The Newsletter of The Winnipeg Ostomy Association

November/December 1996

World Ostomy Day

Inside This Issue

September/October 1995 Issue
November/December 1995 Issue
January/February 1996 Issue
March/April 1996 Issue
May/Junel 1996 Issue

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Articles and information in this newsletter are not necessarily endorsed by the Winnipeg Ostomy Association and may not apply to everyone. It is wise to consult your E. T. or Doctor before using any information from this newsletter

World Ostomy Day in Winnipeg.

World Ostomy Day was observed in Winnipeg and was a great success. The booths at both the Health Sciences Center and the St. Boniface Hospital were staffed by eager volunteers. Thanks to Dave Page, Bill Aitken, Elenore Schmidt, Keith & Irene Beard, Barb Price, Stan & Mary Beth Sparkes, Albert & Audrey Foreman, ConvaTec's Claire Poliszczuk and Hollister's Wade Weimer for coming out and letting people know about ostomies.

We reached many people at the booths. The kiosk in the Mall at HSC particularly got a great response.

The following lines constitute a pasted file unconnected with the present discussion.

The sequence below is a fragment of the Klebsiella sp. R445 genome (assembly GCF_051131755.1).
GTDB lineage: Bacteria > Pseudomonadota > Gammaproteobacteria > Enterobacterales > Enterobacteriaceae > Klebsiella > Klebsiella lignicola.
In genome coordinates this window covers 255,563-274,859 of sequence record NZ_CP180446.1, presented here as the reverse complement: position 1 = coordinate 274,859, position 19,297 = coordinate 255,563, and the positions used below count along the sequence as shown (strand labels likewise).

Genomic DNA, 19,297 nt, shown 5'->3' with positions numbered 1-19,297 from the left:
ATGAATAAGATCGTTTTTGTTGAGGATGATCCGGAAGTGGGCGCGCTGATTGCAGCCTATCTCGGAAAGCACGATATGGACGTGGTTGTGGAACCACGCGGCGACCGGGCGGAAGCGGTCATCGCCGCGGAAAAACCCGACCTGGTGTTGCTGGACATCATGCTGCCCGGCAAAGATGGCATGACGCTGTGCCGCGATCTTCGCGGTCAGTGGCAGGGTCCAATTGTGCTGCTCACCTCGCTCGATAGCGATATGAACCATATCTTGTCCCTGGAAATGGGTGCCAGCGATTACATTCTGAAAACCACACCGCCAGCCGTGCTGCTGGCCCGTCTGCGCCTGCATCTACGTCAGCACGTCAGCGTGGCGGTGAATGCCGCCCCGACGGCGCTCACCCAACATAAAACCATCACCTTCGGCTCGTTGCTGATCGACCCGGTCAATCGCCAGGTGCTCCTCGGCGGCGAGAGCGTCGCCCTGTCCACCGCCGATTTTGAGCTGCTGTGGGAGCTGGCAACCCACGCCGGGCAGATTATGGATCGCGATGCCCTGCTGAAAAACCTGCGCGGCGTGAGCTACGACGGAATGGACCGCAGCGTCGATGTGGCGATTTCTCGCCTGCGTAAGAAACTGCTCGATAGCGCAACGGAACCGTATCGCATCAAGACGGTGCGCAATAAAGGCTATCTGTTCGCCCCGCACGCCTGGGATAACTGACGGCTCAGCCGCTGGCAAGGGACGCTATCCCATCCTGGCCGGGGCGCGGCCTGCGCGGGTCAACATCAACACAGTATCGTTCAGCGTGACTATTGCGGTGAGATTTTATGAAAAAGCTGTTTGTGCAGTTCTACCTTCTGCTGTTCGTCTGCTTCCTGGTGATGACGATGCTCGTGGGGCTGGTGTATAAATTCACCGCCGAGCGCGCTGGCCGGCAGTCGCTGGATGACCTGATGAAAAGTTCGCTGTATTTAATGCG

Many nurses and medical staff showed a lot of interest in the WOA and we gave out many pamphlets and newsletters. We caught a few people who were on their way to visit new ostomates in the hospital and they seemed very pleased to be able to find information about ostomies available so openly.

It is very likely that we will continue to have booths in public places on a regular basis. It seems to be a good way for the Association to reach out to people.

Many WOA members took copies of our brochure and put them into doctor's waiting rooms, hospitals and their local pharmacies. Thanks to everyone who made the effort to do this. Brochures are available for distribution anytime. Just contact an executive member.

The press releases resulted in an excellent article on the Manitoba Ostomy Program Nov. 7th in the Winnipeg Free Press by Alexandra Paul. Great picture Evelyn! The next World Ostomy Day will be in 1999. Lets make that one even better!

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President's Message